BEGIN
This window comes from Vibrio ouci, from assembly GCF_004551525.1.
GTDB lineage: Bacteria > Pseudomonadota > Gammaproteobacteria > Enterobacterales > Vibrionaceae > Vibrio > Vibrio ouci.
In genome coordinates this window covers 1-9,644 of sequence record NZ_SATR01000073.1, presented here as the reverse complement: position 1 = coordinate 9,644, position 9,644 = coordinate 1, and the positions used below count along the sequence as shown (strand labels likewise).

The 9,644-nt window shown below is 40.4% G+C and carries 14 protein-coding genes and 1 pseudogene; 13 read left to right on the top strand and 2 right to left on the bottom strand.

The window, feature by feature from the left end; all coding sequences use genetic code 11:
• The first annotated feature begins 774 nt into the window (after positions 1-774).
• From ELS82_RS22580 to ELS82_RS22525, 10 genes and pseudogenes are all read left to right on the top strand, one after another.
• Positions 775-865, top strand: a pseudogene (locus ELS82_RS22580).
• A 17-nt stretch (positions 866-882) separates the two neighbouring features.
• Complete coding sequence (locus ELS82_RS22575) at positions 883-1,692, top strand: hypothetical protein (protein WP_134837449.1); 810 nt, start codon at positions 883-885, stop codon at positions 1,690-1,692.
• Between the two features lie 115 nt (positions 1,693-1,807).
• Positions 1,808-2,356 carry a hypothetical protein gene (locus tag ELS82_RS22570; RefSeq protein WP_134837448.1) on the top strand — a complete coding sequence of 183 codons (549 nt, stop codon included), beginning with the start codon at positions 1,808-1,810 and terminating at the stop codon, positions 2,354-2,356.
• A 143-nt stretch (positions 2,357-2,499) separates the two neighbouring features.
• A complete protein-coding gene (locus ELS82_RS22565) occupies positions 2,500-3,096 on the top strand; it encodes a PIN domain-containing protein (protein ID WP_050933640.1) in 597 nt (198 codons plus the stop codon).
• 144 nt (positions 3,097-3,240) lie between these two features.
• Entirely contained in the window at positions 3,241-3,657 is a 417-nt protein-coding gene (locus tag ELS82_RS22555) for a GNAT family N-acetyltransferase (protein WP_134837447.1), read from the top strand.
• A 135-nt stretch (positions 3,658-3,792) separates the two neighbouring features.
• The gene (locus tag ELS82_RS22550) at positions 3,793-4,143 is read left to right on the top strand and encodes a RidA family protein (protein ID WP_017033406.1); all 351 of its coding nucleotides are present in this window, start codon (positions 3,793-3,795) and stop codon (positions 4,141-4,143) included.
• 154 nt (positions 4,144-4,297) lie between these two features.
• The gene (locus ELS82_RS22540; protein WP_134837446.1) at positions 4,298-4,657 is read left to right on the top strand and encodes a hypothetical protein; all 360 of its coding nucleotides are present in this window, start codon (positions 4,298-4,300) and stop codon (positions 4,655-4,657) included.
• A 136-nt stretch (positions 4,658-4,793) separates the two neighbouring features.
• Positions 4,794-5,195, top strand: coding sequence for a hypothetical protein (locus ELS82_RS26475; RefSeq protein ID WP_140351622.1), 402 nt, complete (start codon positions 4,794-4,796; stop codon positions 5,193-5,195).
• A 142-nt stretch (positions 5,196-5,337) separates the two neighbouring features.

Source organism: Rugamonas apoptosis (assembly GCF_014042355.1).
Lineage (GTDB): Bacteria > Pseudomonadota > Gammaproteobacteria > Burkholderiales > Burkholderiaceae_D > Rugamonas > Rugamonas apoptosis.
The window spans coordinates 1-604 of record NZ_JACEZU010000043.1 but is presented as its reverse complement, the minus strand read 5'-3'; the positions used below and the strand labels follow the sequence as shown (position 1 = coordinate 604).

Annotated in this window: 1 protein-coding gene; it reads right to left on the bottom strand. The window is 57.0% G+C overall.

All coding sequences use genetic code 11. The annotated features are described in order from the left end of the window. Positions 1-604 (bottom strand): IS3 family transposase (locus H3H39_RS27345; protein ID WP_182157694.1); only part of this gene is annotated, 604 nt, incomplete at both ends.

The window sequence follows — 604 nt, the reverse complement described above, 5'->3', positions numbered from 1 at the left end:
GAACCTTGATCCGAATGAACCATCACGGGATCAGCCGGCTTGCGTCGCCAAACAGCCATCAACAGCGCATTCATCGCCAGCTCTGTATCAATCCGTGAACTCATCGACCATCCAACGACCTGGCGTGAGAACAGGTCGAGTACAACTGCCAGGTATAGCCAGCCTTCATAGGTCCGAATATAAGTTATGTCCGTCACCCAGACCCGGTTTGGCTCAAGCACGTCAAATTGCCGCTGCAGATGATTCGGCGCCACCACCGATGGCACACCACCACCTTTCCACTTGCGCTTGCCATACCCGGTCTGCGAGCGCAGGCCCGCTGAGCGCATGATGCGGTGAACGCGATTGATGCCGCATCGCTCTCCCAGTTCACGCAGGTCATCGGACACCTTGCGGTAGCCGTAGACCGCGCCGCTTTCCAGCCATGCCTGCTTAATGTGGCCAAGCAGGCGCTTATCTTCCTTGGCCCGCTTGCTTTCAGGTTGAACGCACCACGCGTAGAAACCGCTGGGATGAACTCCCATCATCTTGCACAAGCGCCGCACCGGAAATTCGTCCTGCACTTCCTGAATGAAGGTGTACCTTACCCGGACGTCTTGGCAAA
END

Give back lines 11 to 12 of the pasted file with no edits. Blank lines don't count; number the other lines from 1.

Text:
• Between the two features lie 115 nt (positions 1,693-1,807).
• Positions 1,808-2,356 carry a hypothetical protein gene (locus tag ELS82_RS22570; RefSeq protein WP_134837448.1) on the top strand — a complete coding sequence of 183 codons (549 nt, stop codon included), beginning with the start codon at positions 1,808-1,810 and terminating at the stop codon, positions 2,354-2,356.